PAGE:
Biomagnification of cycad neurotoxins in flying foxes: implications for ALS-PDC in Guam

Neurology. 2003 Aug 12;61(3):387-9. doi: 10.1212/01.wnl.0000078320.18564.9f.

Abstract

Beta-methylamino-L-alanine (BMAA) occurs in higher levels in museum specimens of the Guamanian flying fox than in the cycad seeds the flying foxes feed on, confirming the hypothesis that cycad neurotoxins are biomagnified within the Guam ecosystem. Consumption of a single flying fox may have resulted in an equivalent BMAA dose obtained from eating 174 to 1,014 kg of processed cycad flour. Traditional feasting on flying foxes may be related to the prevalence of neuropathologic disease in Guam.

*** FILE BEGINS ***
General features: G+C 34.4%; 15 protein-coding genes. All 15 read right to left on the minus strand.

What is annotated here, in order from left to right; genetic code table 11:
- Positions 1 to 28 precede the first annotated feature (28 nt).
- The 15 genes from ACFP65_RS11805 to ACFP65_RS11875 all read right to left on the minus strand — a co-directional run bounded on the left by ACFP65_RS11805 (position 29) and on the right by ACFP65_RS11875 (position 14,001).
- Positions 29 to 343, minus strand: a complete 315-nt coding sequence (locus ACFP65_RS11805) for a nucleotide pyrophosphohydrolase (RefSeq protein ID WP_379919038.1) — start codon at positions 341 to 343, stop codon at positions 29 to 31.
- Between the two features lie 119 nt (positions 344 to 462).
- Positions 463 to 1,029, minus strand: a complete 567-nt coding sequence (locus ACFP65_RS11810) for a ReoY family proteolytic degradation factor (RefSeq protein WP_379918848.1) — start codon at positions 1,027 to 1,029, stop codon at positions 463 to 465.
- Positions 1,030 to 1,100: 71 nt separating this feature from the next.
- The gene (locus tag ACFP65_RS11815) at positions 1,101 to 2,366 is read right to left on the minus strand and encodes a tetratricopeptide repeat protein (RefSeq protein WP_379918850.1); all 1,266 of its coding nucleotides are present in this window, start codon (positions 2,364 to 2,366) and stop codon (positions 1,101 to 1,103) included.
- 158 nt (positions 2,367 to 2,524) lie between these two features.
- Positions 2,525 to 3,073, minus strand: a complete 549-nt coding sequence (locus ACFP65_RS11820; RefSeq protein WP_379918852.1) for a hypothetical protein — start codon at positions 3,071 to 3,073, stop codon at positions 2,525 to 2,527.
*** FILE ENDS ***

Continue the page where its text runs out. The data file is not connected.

Publication types

  • Research Support, Non-U.S. Gov't

MeSH terms

  • Amino Acids, Diamino / analysis*
  • Amino Acids, Diamino / metabolism
  • Amino Acids, Diamino / toxicity
  • Amyotrophic Lateral Sclerosis / epidemiology
  • Amyotrophic Lateral Sclerosis / etiology*
  • Animals
  • Chiroptera / metabolism*
  • Cycas / chemistry
  • Food Chain*
  • Guam / epidemiology
  • Humans
  • Parkinson Disease / epidemiology
  • Parkinson Disease / etiology*
  • Seeds / chemistry
  • Skin / chemistry

Substances

  • Amino Acids, Diamino
  • beta-N-methylamino-L-alanine